Sudden Nausea and Dizziness
Sudden dizziness and nausea are often associated with vertigo. Vertigo isnot a life-threatening condition, but it may indicate a deeper health issue. Migraines, benign positional vertigo, poor circulation, overheating, and infection are all possible causes of the nausea and dizziness associated with vertigo.
Read more to learn about other possible causes and what they could mean for your health.
Nausea and Lightheadedness Due to Migraines
People who frequently get migraines may also be prone to experience dizziness or vertigo. These incidences of lightheadedness can last anywhere from several minutes to several hours, and may also include:
- Sensitivity to light and noise
- Nausea or vomiting
This type of vertigo can be treated with prescription medication based on your medical history and the persistence and severity of your migraines. One at-home treatment is to lie down in a quiet, dark room with a cold wash cloth covering your forehead until the symptoms subside.
BPV Causing Nausea and Dizziness
Benign Positional Vertigo (BPV) is the most common cause of vertigo, and it has been linked to other vertigo causing conditions such as inner ear infections and injury trauma. The sudden nausea and dizziness caused by BPV usually lasts about 30 seconds, but symptoms can last for days, weeks, or even months.
You are most likely to experience BPV after a change in head positions, which can elicit symptoms such as:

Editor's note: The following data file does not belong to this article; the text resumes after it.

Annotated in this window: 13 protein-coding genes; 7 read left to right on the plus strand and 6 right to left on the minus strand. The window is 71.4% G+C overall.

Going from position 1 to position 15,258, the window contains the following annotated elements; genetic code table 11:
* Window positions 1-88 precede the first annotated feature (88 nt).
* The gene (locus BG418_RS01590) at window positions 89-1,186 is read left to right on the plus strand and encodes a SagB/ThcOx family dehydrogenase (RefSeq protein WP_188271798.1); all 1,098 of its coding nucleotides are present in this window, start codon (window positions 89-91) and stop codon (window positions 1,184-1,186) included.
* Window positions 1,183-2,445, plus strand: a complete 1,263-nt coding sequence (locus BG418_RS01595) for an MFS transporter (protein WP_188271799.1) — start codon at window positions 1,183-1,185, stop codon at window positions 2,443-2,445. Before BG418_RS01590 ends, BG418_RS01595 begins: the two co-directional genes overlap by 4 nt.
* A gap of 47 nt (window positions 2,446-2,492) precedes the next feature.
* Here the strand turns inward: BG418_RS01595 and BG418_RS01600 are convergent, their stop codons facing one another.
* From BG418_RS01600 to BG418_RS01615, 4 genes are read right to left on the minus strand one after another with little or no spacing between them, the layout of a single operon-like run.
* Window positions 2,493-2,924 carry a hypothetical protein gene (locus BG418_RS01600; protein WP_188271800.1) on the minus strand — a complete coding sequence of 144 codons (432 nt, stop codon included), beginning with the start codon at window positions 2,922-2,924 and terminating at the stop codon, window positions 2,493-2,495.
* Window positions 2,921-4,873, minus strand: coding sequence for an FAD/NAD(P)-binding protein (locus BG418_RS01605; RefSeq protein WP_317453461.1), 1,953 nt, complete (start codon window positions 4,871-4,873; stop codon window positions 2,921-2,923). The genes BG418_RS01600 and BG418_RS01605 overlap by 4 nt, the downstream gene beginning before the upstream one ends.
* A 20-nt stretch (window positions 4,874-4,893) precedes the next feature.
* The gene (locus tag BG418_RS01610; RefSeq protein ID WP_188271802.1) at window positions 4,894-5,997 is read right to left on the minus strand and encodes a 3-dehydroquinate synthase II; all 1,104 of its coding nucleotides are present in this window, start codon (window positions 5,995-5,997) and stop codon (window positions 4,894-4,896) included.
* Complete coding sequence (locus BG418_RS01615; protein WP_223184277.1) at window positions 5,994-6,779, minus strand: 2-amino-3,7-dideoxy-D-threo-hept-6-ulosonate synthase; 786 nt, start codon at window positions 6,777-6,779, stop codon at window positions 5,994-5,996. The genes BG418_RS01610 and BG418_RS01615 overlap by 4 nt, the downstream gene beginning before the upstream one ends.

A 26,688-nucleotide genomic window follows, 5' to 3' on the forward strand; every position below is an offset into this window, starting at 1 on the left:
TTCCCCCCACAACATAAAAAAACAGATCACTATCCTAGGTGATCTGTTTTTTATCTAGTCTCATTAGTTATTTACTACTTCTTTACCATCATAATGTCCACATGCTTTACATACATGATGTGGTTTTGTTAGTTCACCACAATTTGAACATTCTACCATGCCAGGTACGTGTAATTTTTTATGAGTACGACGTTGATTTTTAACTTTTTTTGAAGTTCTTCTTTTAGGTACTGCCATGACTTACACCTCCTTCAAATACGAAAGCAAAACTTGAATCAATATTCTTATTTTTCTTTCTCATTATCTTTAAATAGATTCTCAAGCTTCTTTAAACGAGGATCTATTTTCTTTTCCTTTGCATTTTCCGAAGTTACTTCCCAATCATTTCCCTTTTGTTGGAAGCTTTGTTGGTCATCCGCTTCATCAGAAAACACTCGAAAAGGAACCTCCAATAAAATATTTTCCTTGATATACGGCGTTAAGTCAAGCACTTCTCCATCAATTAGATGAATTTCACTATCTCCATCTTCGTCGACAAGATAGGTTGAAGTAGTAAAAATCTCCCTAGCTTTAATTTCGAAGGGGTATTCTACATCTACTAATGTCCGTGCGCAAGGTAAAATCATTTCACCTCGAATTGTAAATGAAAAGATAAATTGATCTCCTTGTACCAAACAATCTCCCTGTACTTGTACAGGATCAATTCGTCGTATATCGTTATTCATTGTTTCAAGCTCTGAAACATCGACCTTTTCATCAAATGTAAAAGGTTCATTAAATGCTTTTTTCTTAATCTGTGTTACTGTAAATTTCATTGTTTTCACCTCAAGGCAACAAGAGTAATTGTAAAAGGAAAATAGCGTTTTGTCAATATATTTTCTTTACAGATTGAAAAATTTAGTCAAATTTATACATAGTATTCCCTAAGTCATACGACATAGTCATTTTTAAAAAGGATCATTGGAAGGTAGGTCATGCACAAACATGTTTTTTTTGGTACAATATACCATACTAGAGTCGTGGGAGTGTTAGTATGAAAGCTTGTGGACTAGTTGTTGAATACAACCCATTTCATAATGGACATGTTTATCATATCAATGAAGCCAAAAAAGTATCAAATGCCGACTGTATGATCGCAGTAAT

- Nausea and vomiting
- Blurred vision
- Dizziness and lightheadedness
- Loss of balance and unsteadiness
The best ways to treat BPV are through prevention and awareness. Incorporate gentle lighting in your home and avoid positions that trigger your BPV. Remain aware of your surroundings and limitations when experiencing BPV symptoms to prevent more serious injuries caused by falls.
Meniere’s Disease and Dizziness
Meniere’s disease, though more rare than some other vertigo inducing causes, is much more serious. The disease is linked to an excessive buildup of fluid in the inner ear, causing sudden vertigo that can last several hours.
Other symptoms of Meniere’s disease include:
- Loss of hearing
- Constant ringing sound (tinnitus)
- Blocked or full feeling in the ear
- Loss of balance
- Nausea and vomiting
While Meniere’s disease is a chronic illness, there are several treatments and lifestyle changes that can be adopted to ease the symptoms. Vestibular rehabilitation exercises typically help improve your sense of balance and decrease sensations of uneasiness.
Consult Medical Professionals for Sudden Nausea and Dizziness
If you experience sudden nausea and dizziness that last for more than a few hours, you should consult a medical professional at FastMed Urgent Care. You don’t need an appointment, and we offer extended weekday hours and weekend availability for your convenience.
We accept all major insurance plans, including Medicare and Medicaid so check out our Insurance page to verify that your plan is accepted. Contact us today and find your nearest FastMed Urgent Care location. We will help determine and treat the cause of your sudden nausea and dizziness.
American Academy of Otolaryngology: http://www.entnet.org/content/dizziness-and-motion-sickness
Mayo Clinic: http://www.mayoclinic.org/diseases-conditions/dizziness/basics
The content presented on this page is not intended to diagnose health problems or take the place of professional medical care.